JC: Yeah, yeah, he was the master of the jump-scare and the sudden ending, and all of his stories sort of ended in a way with a mystery, where they could never be contained or really understood or rationalized in some ways. But I think he also was, I think he was interested in death the way someone is interested in exploring…. He was an explorer into the underworld, into the unconscious.
ML: Is there something about our culture right now that creates a more urgent need … for darkness?
JC: Well, we were talking about maybe the need for some sort of authenticity, right? And in a culture that’s sort of denied a shadow and those types of things, there’s an authenticity in actually feeling all those emotions, and feeling and experiencing all those terrors and giving voice to them.
There is a certain kind of ferocity of mind that a writer like [Poe] had… [When] most people have a nightmare, they say, let me wake up as quickly as I can, but then there are a few writers who say, I’m going to have a nightmare, I want to go deeper in, and I want to ride that, I want to see what’s even farther down there…. I don’t even really have that in me, but I can certainly respect the … search for some sort of authentic experience.
ML: John, you just said something that I think gets to a question people might have on their minds, which is: This is not like you, so was this a more strenuous preparation outside of yourself than you’ve been accustomed to, playing someone like this?
JC: Yeah, it was…. If you get to do Shakespeare or some great writer, you get to immerse yourself in that writer’s mind. And Poe is not a mind that you want to stay in all year round, but it certainly is a nice place to visit…. I think everybody can relate to Poe and to horror and to gothic horror … but he was also a great poet and he loved, I think, very deeply. I think he was an incredibly complex person…. He wasn’t just one thing and … even though he is now the Halloween icon … if you read him again as an adult, you go, Oh wow, this was somebody who was sort of defying labels and convictions and mashing up genres and just exploring endlessly his own psyche.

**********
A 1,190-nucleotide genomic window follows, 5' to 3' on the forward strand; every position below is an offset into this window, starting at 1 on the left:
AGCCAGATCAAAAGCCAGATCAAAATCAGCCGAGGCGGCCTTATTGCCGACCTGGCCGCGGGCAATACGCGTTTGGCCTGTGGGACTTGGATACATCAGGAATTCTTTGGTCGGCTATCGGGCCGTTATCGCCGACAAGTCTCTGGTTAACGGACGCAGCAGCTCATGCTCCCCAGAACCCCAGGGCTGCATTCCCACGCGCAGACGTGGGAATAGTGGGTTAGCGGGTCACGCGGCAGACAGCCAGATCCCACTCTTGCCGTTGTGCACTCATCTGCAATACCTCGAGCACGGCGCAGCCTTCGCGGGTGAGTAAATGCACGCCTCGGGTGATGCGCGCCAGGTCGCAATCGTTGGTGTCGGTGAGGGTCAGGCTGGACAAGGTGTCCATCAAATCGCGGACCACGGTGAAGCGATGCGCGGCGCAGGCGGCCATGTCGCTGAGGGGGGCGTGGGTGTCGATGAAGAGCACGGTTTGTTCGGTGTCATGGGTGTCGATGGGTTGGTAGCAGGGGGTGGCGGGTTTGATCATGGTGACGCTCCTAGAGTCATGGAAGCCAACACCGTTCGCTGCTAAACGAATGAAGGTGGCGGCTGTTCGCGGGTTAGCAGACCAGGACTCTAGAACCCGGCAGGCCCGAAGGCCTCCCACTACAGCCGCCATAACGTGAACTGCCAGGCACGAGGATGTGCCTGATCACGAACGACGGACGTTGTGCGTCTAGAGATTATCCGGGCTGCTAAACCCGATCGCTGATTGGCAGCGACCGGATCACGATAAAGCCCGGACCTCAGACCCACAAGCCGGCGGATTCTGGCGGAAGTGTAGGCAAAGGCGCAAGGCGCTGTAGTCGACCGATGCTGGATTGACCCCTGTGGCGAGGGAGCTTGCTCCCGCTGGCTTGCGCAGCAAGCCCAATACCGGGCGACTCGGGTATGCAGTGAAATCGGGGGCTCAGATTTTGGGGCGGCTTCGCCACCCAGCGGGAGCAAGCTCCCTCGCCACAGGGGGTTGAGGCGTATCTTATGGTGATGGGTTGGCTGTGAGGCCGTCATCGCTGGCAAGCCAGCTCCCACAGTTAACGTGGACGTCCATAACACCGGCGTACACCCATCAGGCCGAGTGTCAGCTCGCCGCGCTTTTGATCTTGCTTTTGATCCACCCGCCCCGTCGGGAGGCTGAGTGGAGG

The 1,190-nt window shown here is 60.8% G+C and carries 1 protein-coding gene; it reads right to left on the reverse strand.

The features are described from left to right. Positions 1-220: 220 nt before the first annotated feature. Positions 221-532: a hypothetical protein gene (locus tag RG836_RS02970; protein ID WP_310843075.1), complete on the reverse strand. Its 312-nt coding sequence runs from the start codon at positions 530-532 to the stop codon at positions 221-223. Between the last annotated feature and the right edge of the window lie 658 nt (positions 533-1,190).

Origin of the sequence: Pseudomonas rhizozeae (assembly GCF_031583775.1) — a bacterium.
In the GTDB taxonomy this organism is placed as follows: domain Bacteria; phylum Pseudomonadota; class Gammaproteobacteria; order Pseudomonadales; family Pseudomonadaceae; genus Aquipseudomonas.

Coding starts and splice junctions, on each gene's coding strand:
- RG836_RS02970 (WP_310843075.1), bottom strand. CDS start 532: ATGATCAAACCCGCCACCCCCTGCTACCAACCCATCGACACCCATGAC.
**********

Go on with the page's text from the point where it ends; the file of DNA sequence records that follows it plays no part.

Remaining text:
ML: Well, I will never have the great fortune to play Edgar Allan Poe, as you have.
JC: But you did get to write a new Poe poem. Do you remember that?
ML: Yes…. There was a place in the script where we decided it required a little piece of Edgar Allan Poe poetry, and it just seemed…
JC: And I just, I looked at Mark and I went, “You’re on your own.”
ML: Well, it just seemed easier to just write it myself than look it up, you know…. But I did want to say that Poe, towards the end of his life, spent, I think, three or four days wandering drunk in Jersey City, and I can say that I have wandered drunk in Jersey City for several days, so in that sense there is a connection among the three of us.
JC: And strangely, I have wandered drunk in Jersey City as well.
ML: Anyway, as we said, we can talk for hours and hours and hours about this. I’m sure you have questions about this for John. I would love to answer any questions, so why don’t we turn this over to you guys for a while.
Audience question: How has this movie changed your perspective about death?
JC: The part of Poe’s writing I always responded to most was that sort of metaphysical sweet spot … between waking and dreaming, life and death, that sort of place. I like the horror, I like all of his writing, but that was the thing I’ve always been most keen on. I think by exploring that, I think that you look at it as just another frontier, but then again, I’m sure when the day comes, I’ll be full of terror.